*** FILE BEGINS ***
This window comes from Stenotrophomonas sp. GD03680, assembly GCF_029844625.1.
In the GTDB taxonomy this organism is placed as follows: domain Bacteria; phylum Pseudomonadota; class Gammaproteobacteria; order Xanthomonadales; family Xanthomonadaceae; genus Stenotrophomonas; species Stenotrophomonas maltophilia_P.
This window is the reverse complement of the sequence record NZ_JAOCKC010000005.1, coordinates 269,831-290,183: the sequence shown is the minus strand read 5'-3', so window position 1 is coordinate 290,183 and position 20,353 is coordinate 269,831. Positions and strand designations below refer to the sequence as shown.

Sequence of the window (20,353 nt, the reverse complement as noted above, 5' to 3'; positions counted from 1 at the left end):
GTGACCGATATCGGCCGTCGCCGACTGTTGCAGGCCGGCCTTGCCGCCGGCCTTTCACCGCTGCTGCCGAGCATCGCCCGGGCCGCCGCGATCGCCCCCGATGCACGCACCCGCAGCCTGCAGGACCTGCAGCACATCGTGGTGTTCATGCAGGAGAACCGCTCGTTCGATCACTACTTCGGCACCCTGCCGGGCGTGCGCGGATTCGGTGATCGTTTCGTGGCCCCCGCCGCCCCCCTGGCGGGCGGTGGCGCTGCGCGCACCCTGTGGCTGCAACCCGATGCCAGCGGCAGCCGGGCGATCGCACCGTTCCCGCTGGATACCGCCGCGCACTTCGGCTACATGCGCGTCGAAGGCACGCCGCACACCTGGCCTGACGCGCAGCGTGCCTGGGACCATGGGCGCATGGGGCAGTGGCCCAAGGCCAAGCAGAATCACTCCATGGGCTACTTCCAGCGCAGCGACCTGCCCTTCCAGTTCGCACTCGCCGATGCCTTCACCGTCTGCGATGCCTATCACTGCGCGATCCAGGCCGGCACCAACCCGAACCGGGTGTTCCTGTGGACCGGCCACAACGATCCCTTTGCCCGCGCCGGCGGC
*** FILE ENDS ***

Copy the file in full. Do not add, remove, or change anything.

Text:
This window comes from Stenotrophomonas sp. GD03680, assembly GCF_029844625.1.
In the GTDB taxonomy this organism is placed as follows: domain Bacteria; phylum Pseudomonadota; class Gammaproteobacteria; order Xanthomonadales; family Xanthomonadaceae; genus Stenotrophomonas; species Stenotrophomonas maltophilia_P.
This window is the reverse complement of the sequence record NZ_JAOCKC010000005.1, coordinates 269,831-290,183: the sequence shown is the minus strand read 5'-3', so window position 1 is coordinate 290,183 and position 20,353 is coordinate 269,831. Positions and strand designations below refer to the sequence as shown.

Sequence of the window (20,353 nt, the reverse complement as noted above, 5' to 3'; positions counted from 1 at the left end):
GTGACCGATATCGGCCGTCGCCGACTGTTGCAGGCCGGCCTTGCCGCCGGCCTTTCACCGCTGCTGCCGAGCATCGCCCGGGCCGCCGCGATCGCCCCCGATGCACGCACCCGCAGCCTGCAGGACCTGCAGCACATCGTGGTGTTCATGCAGGAGAACCGCTCGTTCGATCACTACTTCGGCACCCTGCCGGGCGTGCGCGGATTCGGTGATCGTTTCGTGGCCCCCGCCGCCCCCCTGGCGGGCGGTGGCGCTGCGCGCACCCTGTGGCTGCAACCCGATGCCAGCGGCAGCCGGGCGATCGCACCGTTCCCGCTGGATACCGCCGCGCACTTCGGCTACATGCGCGTCGAAGGCACGCCGCACACCTGGCCTGACGCGCAGCGTGCCTGGGACCATGGGCGCATGGGGCAGTGGCCCAAGGCCAAGCAGAATCACTCCATGGGCTACTTCCAGCGCAGCGACCTGCCCTTCCAGTTCGCACTCGCCGATGCCTTCACCGTCTGCGATGCCTATCACTGCGCGATCCAGGCCGGCACCAACCCGAACCGGGTGTTCCTGTGGACCGGCCACAACGATCCCTTTGCCCGCGCCGGCGGC